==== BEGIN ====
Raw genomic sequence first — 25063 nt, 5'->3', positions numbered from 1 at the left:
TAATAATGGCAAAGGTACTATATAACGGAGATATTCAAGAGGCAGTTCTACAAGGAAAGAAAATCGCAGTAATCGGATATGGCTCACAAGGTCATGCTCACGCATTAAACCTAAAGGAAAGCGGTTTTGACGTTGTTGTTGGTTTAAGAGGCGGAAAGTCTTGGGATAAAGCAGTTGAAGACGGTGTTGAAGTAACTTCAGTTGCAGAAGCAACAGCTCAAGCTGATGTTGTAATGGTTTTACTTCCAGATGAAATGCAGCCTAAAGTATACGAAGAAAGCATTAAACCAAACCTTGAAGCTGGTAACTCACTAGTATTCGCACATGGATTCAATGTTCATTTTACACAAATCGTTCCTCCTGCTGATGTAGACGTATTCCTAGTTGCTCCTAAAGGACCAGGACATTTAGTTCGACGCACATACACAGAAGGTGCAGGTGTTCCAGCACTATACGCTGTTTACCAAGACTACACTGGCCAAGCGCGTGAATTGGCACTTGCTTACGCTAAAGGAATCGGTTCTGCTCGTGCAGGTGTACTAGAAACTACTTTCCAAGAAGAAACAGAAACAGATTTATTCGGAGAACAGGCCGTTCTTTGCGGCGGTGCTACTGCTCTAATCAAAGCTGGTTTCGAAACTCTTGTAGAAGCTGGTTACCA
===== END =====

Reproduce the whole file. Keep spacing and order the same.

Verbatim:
Raw genomic sequence first — 25063 nt, 5'->3', positions numbered from 1 at the left:
TAATAATGGCAAAGGTACTATATAACGGAGATATTCAAGAGGCAGTTCTACAAGGAAAGAAAATCGCAGTAATCGGATATGGCTCACAAGGTCATGCTCACGCATTAAACCTAAAGGAAAGCGGTTTTGACGTTGTTGTTGGTTTAAGAGGCGGAAAGTCTTGGGATAAAGCAGTTGAAGACGGTGTTGAAGTAACTTCAGTTGCAGAAGCAACAGCTCAAGCTGATGTTGTAATGGTTTTACTTCCAGATGAAATGCAGCCTAAAGTATACGAAGAAAGCATTAAACCAAACCTTGAAGCTGGTAACTCACTAGTATTCGCACATGGATTCAATGTTCATTTTACACAAATCGTTCCTCCTGCTGATGTAGACGTATTCCTAGTTGCTCCTAAAGGACCAGGACATTTAGTTCGACGCACATACACAGAAGGTGCAGGTGTTCCAGCACTATACGCTGTTTACCAAGACTACACTGGCCAAGCGCGTGAATTGGCACTTGCTTACGCTAAAGGAATCGGTTCTGCTCGTGCAGGTGTACTAGAAACTACTTTCCAAGAAGAAACAGAAACAGATTTATTCGGAGAACAGGCCGTTCTTTGCGGCGGTGCTACTGCTCTAATCAAAGCTGGTTTCGAAACTCTTGTAGAAGCTGGTTACCA